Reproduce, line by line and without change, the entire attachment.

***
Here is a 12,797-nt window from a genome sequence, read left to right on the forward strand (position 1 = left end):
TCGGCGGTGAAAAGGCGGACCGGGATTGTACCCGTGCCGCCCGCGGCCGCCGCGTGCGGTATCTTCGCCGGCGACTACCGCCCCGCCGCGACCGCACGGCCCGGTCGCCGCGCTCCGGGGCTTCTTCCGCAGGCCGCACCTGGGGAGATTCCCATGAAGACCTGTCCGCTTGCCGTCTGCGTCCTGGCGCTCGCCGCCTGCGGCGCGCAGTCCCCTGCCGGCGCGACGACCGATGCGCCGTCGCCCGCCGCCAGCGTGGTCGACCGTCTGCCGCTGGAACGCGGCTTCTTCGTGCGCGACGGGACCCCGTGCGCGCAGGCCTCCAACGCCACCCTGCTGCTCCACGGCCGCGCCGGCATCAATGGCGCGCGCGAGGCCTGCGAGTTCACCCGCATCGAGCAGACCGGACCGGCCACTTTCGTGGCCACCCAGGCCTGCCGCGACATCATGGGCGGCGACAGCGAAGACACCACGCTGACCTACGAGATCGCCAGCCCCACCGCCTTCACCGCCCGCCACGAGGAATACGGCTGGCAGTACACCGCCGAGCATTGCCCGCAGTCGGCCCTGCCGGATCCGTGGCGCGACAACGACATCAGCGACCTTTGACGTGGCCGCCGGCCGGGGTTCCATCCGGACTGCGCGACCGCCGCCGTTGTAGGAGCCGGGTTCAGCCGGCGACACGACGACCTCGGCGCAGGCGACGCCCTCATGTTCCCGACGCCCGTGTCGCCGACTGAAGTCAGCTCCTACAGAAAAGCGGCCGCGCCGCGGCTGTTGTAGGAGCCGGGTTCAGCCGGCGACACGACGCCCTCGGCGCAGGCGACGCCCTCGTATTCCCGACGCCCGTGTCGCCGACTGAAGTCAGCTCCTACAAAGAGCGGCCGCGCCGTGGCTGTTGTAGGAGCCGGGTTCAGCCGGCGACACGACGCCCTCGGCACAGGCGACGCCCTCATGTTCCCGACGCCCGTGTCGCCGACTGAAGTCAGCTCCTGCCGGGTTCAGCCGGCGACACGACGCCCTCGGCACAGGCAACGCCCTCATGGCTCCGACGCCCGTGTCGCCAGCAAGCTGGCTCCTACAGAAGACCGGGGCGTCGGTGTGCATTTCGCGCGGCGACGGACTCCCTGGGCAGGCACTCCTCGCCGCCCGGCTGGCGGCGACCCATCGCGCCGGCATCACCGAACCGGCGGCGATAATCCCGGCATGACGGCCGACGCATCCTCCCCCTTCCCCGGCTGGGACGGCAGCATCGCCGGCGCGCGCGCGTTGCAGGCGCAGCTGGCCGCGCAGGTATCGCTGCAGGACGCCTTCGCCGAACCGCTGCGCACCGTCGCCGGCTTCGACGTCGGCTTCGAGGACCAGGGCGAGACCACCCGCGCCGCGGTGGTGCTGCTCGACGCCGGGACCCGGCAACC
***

Here is a 12,797-nt window from a genome sequence, read left to right on the forward strand (position 1 = left end):
TCGGCGGTGAAAAGGCGGACCGGGATTGTACCCGTGCCGCCCGCGGCCGCCGCGTGCGGTATCTTCGCCGGCGACTACCGCCCCGCCGCGACCGCACGGCCCGGTCGCCGCGCTCCGGGGCTTCTTCCGCAGGCCGCACCTGGGGAGATTCCCATGAAGACCTGTCCGCTTGCCGTCTGCGTCCTGGCGCTCGCCGCCTGCGGCGCGCAGTCCCCTGCCGGCGCGACGACCGATGCGCCGTCGCCCGCCGCCAGCGTGGTCGACCGTCTGCCGCTGGAACGCGGCTTCTTCGTGCGCGACGGGACCCCGTGCGCGCAGGCCTCCAACGCCACCCTGCTGCTCCACGGCCGCGCCGGCATCAATGGCGCGCGCGAGGCCTGCGAGTTCACCCGCATCGAGCAGACCGGACCGGCCACTTTCGTGGCCACCCAGGCCTGCCGCGACATCATGGGCGGCGACAGCGAAGACACCACGCTGACCTACGAGATCGCCAGCCCCACCGCCTTCACCGCCCGCCACGAGGAATACGGCTGGCAGTACACCGCCGAGCATTGCCCGCAGTCGGCCCTGCCGGATCCGTGGCGCGACAACGACATCAGCGACCTTTGACGTGGCCGCCGGCCGGGGTTCCATCCGGACTGCGCGACCGCCGCCGTTGTAGGAGCCGGGTTCAGCCGGCGACACGACGACCTCGGCGCAGGCGACGCCCTCATGTTCCCGACGCCCGTGTCGCCGACTGAAGTCAGCTCCTACAGAAAAGCGGCCGCGCCGCGGCTGTTGTAGGAGCCGGGTTCAGCCGGCGACACGACGCCCTCGGCGCAGGCGACGCCCTCGTATTCCCGACGCCCGTGTCGCCGACTGAAGTCAGCTCCTACAAAGAGCGGCCGCGCCGTGGCTGTTGTAGGAGCCGGGTTCAGCCGGCGACACGACGCCCTCGGCACAGGCGACGCCCTCATGTTCCCGACGCCCGTGTCGCCGACTGAAGTCAGCTCCTGCCGGGTTCAGCCGGCGACACGACGCCCTCGGCACAGGCAACGCCCTCATGGCTCCGACGCCCGTGTCGCCAGCAAGCTGGCTCCTACAGAAGACCGGGGCGTCGGTGTGCATTTCGCGCGGCGACGGACTCCCTGGGCAGGCACTCCTCGCCGCCCGGCTGGCGGCGACCCATCGCGCCGGCATCACCGAACCGGCGGCGATAATCCCGGCATGACGGCCGACGCATCCTCCCCCTTCCCCGGCTGGGACGGCAGCATCGCCGGCGCGCGCGCGTTGCAGGCGCAGCTGGCCGCGCAGGTATCGCTGCAGGACGCCTTCGCCGAACCGCTGCGCACCGTCGCCGGCTTCGACGTCGGCTTCGAGGACCAGGGCGAGACCACCCGCGCCGCGGTGGTGCTGCTCGACGCCGGGACCCGGCAACC